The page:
Washington (CNN) -- Apparently you can take the vice president out of the Senate, but you just can't take the Senate out of the vice president, and that might be the secret to Joe Biden's influence in President Obama's inner circle.
As I waited Friday in the ornate rooms of the old Department of War near Biden's office in the Eisenhower Executive Office Building next to the White House, I kept wondering which Biden was going to show up for our exclusive interview.
Would it be the old Joe that I used to cover as the Senate correspondent for Roll Call newspaper many years ago, who would throw an arm around me in a Capitol hallway and be happy to give a -- let's face it -- fairly long answer about any subject I'd throw at him?
Biden had this habit of dropping flattery as well as a reporter's name into the answers for familiarity in his gosh-darn-it manner: "Look Ed, I'm literally not just blowing smoke, but you know as much about the Bush tax cuts as I do. ..."
Or would I encounter a New Joe, who's had all the spontaneity knocked out of him by White House handlers who want to clamp down on his blunt, off-the-cuff comments that turn into gaffes? After all, who can forget this year when Biden went on NBC's "Today" show and said he told family members not to take mass transit because of the swine flu -- just as the White House was trying to calm people down instead of scaring them more?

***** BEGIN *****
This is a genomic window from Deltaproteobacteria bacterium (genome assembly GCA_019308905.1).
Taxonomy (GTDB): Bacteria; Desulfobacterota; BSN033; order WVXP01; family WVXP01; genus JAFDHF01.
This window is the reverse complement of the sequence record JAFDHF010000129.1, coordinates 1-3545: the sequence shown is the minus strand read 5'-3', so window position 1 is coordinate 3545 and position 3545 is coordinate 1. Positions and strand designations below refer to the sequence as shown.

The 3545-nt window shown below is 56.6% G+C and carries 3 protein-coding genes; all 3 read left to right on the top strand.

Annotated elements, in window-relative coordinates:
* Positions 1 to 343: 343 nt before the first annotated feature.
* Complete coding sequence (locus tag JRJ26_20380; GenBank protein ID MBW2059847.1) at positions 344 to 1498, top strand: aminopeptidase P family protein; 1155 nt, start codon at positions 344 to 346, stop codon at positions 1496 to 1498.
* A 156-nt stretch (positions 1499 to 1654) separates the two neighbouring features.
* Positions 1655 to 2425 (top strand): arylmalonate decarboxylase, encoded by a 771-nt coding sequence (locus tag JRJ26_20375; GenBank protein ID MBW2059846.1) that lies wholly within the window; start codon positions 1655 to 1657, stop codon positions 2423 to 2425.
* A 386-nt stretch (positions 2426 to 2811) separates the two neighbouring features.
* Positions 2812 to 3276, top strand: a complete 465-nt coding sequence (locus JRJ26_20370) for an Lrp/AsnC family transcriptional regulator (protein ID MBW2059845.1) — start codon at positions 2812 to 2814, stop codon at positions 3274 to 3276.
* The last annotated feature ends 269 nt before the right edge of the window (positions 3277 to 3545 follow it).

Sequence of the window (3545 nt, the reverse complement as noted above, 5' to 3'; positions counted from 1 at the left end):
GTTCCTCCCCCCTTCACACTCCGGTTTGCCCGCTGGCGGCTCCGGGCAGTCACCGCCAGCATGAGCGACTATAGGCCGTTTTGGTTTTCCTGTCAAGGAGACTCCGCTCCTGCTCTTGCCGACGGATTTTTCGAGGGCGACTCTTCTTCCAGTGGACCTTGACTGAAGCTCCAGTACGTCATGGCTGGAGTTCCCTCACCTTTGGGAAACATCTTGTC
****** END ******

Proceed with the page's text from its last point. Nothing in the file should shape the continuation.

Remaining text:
I got my answer as soon as he rushed in, flashing that signature Biden smile and asking how the heck I'd been, and did I know how happy he is to have his son Beau home after serving in Iraq because as a parent (this is where he lowered his voice just so) you never stop worrying about your children. Then he almost immediately started dropping my name again, "You know, Ed -- you have kids."
The personal references continued on every subject from the economy ("Every expert out there has said, Ed, and you know this.") to Pakistan ("I know you know the area, you've been doing this, you're a pro."). In short, it was like we were back in a Capitol hallway shooting the breeze, Biden the politician was trying to flatter a reporter, and this was hardly someone who had been muzzled by the White House, which became clear when I asked if the economy has hit bottom.
"Oh, I'm confident we've hit bottom," Biden said immediately, which is not a gaffe but is a wee bit off-message as the White House cautiously tries to manage expectations about an economic recovery.